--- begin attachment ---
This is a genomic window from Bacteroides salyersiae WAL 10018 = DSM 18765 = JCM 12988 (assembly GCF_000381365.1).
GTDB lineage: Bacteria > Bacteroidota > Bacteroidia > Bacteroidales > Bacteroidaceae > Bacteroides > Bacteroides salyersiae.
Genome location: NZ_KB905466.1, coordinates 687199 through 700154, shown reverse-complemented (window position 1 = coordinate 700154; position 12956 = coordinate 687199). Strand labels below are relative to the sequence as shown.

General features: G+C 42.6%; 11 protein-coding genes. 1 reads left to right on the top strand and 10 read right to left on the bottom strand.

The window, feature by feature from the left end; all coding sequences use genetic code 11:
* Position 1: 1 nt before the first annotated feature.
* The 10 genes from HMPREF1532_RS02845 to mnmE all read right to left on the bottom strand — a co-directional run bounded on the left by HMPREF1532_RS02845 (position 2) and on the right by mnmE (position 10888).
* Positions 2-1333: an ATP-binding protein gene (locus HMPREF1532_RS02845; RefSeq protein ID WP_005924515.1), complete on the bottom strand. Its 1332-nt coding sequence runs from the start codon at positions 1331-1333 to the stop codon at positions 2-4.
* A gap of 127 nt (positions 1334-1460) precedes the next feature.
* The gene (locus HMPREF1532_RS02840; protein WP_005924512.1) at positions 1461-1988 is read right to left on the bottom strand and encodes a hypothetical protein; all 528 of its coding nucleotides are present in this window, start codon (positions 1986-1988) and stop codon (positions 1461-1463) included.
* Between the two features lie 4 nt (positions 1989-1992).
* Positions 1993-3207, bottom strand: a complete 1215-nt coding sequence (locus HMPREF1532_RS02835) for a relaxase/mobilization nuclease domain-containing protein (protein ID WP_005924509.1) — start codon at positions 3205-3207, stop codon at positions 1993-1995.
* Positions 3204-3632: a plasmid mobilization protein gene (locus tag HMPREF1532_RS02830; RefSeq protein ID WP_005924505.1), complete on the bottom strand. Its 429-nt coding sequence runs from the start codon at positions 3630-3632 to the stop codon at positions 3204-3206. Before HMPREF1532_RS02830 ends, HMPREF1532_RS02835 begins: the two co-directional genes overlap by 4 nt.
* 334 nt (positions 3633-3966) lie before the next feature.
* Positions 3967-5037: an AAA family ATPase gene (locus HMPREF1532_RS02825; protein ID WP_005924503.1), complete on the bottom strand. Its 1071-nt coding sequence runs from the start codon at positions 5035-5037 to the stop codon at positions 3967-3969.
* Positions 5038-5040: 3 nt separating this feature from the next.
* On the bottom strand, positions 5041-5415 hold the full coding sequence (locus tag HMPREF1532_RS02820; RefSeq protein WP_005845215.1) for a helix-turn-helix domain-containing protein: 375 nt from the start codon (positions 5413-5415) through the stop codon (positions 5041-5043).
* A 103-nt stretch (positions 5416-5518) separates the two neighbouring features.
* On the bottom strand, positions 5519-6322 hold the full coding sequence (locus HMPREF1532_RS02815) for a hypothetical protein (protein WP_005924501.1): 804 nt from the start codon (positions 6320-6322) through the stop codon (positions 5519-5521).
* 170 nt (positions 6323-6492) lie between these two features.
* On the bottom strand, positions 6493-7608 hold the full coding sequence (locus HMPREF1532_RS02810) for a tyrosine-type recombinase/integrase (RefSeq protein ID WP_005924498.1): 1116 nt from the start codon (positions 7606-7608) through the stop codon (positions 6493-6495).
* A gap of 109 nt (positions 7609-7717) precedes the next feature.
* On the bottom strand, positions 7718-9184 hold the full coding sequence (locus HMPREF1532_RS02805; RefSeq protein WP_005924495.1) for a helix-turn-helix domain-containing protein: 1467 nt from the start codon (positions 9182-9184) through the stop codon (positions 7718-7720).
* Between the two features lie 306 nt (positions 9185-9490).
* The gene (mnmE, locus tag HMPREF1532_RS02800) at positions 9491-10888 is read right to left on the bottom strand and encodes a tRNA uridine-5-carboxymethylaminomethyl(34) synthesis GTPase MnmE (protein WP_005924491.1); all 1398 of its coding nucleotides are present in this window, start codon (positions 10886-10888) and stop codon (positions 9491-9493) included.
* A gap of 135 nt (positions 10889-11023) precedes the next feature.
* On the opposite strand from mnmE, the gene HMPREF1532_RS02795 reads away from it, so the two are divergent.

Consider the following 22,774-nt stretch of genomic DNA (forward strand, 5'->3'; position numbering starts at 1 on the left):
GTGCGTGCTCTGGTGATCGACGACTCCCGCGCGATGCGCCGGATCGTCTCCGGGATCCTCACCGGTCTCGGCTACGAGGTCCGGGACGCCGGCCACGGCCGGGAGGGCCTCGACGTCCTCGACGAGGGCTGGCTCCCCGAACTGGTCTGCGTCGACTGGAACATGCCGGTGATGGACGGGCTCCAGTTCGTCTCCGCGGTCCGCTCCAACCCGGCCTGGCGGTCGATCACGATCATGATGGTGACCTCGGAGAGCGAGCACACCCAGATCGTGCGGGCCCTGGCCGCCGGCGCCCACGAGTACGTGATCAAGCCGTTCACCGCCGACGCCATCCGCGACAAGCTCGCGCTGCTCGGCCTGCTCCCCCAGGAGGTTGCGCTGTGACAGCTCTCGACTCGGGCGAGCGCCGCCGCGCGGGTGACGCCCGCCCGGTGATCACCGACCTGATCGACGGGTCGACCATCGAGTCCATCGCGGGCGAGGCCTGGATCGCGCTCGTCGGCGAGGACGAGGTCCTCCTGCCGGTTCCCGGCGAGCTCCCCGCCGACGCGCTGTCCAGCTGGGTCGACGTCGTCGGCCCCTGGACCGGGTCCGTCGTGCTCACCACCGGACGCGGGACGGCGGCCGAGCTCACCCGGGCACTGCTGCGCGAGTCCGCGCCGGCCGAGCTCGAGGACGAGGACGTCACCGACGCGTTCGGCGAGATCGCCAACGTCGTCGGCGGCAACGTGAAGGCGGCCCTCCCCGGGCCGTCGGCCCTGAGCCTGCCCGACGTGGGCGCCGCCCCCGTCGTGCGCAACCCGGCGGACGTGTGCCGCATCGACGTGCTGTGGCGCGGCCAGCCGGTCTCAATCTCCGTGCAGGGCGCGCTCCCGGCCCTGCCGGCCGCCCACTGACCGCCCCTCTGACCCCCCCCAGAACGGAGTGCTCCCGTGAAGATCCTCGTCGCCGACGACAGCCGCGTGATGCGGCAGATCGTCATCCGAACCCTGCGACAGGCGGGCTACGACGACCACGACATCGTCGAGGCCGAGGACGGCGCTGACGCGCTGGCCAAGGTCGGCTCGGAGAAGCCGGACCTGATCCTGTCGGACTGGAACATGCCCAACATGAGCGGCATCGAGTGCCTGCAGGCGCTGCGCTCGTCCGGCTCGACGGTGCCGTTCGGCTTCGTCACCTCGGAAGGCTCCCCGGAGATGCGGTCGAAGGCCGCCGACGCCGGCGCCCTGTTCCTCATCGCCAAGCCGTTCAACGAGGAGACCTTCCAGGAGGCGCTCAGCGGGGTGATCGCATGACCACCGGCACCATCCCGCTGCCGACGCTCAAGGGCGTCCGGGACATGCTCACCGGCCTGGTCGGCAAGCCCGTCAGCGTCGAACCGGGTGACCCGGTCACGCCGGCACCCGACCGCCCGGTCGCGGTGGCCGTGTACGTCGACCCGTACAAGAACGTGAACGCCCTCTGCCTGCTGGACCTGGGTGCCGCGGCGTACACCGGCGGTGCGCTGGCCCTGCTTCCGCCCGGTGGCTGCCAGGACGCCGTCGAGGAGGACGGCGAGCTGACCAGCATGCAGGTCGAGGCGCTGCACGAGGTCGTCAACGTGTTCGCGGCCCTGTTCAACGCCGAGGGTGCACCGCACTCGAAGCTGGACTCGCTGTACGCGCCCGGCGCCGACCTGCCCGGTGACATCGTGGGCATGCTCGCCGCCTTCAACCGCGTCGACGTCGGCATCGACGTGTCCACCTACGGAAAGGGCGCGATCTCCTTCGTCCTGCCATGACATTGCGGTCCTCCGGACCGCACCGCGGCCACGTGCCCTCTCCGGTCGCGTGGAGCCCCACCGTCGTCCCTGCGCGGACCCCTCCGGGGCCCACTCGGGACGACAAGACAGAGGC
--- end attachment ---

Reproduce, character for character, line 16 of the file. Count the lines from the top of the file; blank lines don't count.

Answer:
* Positions 5038-5040: 3 nt separating this feature from the next.